Based on their discovery of a series of cave drawings all sharing a similar painted design Elizabeth (Noomi Rapace) and Charlie (Logan Marshall-Green) are recruited by Weyland to head a mission to another planet one they believe holds the answers to the creation of life on Earth. Along for the journey are Vickers (Charlize Theron) the ruthless Weyland proxy Janek (Idris Elba) a blue collar captain a slew of faceless scientists and David (Michael Fassbender) HAL 9000-esque resident android who awakens the crew of spaceship Prometheus when they arrive to their destination. Immediately upon descent there's a discovery: a giant mound that's anything but natural. The crew immediately prepares to scope out the scene zipping up high-tech spacesuits jumping in futuristic humvees and heading out to the site. What they discover are the awe-inspiring creations of another race. What they bring back to the ship is what they realize may kill their own.
The first half of Prometheus could be easily mistaken for Steven Spielberg's Alien a sense of wonder glowing from every frame not too unlike Close Encounters. Scott takes full advantage of his fictional settings and imbues them with a reality that makes them even more tantalizing. He shoots the vistas of space and the alien planet like National Geographic porn and savors the interior moments on board the Prometheus full of hologram maps sleeping pods and do-it-yourself surgery modules with the same attention. Prometheus is beautiful shot in immersive 3D that never dampers Dariusz Wolski's sharp photography. Scott's direction seems less interested in the run-or-die scenario set up in the latter half of the film but the film maintains tension and mood from beginning to end. It all just gets a bit…bloodier.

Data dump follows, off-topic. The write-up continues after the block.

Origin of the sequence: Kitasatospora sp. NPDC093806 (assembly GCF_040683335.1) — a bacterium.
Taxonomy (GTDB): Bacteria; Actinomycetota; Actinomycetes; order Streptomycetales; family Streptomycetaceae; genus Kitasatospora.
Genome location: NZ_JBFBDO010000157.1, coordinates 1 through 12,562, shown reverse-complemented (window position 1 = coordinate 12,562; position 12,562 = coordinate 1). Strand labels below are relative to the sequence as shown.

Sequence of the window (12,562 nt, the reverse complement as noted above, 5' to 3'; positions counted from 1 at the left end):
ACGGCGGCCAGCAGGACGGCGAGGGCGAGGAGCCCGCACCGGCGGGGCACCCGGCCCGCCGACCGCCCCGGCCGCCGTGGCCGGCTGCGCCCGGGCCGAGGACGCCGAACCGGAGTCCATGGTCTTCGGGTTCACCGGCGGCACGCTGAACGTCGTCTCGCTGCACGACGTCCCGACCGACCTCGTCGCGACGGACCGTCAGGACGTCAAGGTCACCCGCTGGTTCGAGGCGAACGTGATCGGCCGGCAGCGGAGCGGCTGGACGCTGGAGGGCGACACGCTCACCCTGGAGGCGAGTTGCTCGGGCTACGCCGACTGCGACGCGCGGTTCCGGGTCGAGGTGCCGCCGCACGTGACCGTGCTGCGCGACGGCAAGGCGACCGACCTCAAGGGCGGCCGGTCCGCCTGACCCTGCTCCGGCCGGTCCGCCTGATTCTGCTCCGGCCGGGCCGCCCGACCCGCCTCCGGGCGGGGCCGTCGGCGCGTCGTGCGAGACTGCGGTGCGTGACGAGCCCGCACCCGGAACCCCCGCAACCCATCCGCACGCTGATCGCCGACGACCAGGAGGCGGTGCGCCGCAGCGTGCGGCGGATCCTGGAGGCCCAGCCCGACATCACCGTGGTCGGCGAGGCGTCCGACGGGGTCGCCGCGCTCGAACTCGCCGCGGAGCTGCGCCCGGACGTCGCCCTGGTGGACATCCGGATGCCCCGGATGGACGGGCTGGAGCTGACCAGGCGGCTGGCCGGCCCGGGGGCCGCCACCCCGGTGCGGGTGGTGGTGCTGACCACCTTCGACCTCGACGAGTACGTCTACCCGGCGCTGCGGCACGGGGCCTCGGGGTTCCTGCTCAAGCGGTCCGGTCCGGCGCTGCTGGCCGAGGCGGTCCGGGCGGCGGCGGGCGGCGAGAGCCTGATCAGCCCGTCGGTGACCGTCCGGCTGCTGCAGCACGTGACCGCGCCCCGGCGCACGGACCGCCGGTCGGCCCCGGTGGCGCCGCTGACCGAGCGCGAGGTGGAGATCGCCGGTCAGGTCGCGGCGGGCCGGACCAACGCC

Jon Spaihts' and Damon Lindelof's script doesn't do the performers any favors shuffling them to and fro between the ship and the alien construction without much room for development. Reveals are shoehorned in without much setup (one involving Theron's Vickers that's shockingly mishandled) but for the most part the ensemble is ready to chomp into the script's bigger picture conceits. Rapace is a physical performer capable of pulling off a grisly scene involving an alien some sharp objects and a painful procedure (sure to be the scene of the blockbuster season. Among the rest of the crew Fassbender's David stands out as the film's revelatory performance delivering a digestible ambiguity to his mechanical man that playfully toys with expectations from his first entrance. The creature effects in Prometheus will wow you but even Fassbender's smallest gesture can send the mind spinning. The power of his smile packs more of a punch than any facehugger.